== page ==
Cablegate: Embassy Pressure to Improve Conditions in Public

Published: Mon 30 Nov 2009 05:50 AM
DE RUEHBUL #3811/01 3340550
P 300550Z NOV 09
E.O. 12958: N/A
1. (SBU) SUMMARY: NGOs recently approached Embassy Kabul
with the news that the Afghan Ministry of Labor, Social
Affairs, Martyrs and the Disabled (MOLSA) has issued order to
close some residential orphanages for the winter. This
practice, apparently routine for the winter months, is a way
both to avoid costly heating bills and manage budget
shortfalls. The Ministry denies that residential orphanages
close for the winter; however, PRT evidence suggests
otherwise. In addition to humanitarian concerns, children
with nowhere to go could be vulnerable to insurgent madrassa
recruitment. Further, the Department of Orphanages is beset
by wide-ranging systemic problems. Embassy attention has
already proven partially effective in drawing MOLSA attention
to these problems. However, continued Embassy pressure will
be necessary to ensure MOLSA enforces its policies, monitors
its facilities, and keeps every orphanage open year-round.
Embassy Kabul will also work with other donors and NGOs to
address these issues. This cable is the second in a series on
children at risk in Afghanistan. END SUMMARY.
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2. (U) During a series of ten meetings conducted November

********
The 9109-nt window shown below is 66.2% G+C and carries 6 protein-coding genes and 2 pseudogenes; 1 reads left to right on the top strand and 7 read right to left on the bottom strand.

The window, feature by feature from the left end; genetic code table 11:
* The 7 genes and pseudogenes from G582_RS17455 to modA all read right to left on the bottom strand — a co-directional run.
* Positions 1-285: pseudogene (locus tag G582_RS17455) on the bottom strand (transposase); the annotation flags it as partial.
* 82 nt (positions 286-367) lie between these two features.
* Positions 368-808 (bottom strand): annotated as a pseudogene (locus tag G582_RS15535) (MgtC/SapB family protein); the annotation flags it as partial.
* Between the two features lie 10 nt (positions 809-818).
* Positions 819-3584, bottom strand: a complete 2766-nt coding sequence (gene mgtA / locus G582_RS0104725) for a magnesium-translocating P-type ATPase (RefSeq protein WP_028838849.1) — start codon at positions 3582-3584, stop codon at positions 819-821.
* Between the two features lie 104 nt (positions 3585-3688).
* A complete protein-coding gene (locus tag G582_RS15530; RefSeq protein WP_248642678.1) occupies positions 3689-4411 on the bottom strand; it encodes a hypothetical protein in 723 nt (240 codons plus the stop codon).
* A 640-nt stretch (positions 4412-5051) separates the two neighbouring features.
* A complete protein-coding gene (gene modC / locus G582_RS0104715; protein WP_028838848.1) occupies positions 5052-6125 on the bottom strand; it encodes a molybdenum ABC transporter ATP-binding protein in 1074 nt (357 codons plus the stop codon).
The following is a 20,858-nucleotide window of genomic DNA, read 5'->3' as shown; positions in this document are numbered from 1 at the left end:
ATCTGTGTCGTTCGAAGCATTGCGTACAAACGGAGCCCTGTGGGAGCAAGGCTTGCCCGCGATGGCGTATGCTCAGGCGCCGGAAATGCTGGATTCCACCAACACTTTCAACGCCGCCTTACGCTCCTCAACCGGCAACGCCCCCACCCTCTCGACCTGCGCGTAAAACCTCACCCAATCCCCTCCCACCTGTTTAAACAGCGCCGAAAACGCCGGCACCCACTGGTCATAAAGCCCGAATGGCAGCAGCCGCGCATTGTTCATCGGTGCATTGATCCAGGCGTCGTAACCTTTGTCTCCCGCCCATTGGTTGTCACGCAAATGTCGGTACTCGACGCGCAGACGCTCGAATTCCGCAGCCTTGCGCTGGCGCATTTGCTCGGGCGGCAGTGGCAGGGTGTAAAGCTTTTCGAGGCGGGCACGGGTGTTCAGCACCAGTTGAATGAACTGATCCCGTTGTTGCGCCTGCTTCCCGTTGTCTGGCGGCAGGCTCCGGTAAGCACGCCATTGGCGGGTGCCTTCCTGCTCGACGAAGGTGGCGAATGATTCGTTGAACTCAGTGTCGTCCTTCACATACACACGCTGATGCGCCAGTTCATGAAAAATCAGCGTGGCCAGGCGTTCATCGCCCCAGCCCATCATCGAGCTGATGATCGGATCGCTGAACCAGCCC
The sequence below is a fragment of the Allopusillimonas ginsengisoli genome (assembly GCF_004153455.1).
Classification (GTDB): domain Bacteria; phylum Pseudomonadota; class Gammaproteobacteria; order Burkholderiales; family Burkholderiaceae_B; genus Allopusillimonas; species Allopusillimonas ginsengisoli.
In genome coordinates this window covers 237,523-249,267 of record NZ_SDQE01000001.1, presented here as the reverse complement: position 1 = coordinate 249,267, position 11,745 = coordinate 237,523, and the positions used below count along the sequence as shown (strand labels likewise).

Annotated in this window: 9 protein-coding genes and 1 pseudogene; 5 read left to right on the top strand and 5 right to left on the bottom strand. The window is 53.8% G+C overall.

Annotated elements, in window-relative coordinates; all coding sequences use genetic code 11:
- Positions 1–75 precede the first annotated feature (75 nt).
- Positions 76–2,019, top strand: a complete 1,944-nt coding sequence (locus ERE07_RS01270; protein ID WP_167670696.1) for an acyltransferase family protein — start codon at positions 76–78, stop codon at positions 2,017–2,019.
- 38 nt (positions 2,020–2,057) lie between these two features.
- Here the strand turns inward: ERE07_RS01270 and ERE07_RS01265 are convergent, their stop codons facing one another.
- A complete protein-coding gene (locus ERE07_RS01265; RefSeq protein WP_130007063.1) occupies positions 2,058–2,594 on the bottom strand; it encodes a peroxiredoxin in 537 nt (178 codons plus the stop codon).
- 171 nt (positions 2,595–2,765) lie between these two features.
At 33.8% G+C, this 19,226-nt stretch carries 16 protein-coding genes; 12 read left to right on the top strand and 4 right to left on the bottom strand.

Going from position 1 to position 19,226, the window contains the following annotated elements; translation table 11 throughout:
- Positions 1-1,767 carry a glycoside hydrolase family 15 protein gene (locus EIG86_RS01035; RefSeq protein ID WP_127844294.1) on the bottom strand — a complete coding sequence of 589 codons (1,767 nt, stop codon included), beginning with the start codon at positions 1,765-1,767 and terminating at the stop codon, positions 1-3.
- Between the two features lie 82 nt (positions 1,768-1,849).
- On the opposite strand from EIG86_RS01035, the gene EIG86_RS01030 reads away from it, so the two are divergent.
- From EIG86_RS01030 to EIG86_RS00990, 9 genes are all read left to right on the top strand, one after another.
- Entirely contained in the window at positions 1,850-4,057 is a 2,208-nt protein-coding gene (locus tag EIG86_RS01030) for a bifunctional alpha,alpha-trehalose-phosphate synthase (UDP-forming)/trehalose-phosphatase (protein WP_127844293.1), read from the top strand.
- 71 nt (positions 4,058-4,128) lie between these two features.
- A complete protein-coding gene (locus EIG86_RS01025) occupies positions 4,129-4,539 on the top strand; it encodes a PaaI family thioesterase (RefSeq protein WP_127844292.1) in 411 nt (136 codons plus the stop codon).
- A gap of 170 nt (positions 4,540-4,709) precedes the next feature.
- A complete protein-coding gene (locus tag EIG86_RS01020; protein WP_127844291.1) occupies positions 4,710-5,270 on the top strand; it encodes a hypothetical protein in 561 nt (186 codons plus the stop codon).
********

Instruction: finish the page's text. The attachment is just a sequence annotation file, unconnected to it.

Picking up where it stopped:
2-23, Poloff met with child protection specialists, NGOs, and
Ministry officials to assess the conditions of children in
orphanages that reportedly were facing possible winter
closures and to gain further clarification on ministry
policies and practices. As in many developing countries,
orphanages function partly as crisis centers for children at
risk and as boarding schools for the chronically poor;
orphanages provide food, shelter, and education for children
age 4-18 when their extended families cannot or will not
provide for them. In Afghanistan, an orphan is a child
lacking a father; fewer than 40 percent of the children in
the orphanages lack both parents. Ministry of Labor, Social
Affairs, Martyrs and the Disabled (MOLSA) runs two types of
facilities supporting more than 12,200 children at risk: 32
orphanages, which serve as 24-hour residential centers for
children age 4-18; and 22 Day Care Centers (DCCs), which are
non-residential crisis centers for vulnerable children to
receive food, education, medical attention, and structured
activity, including vocational training. The only USG-funded
program for this population is the Access English Language
program administered through the Embassy's Public Affairs
section. (NOTE: There are 10 privately-run orphanages in
country; Ministry officials acknowledge that these facilities
are better-run than the state facilities. This cable only
addresses conditions in the state-run facilities.)
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Tracking Down Rumored Closures
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3. (SBU) On November 12, Poloff met with Wasil Noor, Deputy
Minister of Social Affairs, MOLSA, to discuss an NGO report
that the Ministry was shuttering orphanages as part of its
annual money-saving campaign. Noor flatly denied the report,
insisting that even during the three-week H1N1 school closure
in November orphanages did not evict children. He insisted
that during emergency closures and annual holidays, which are
timed to Ministry of Education school closures, the children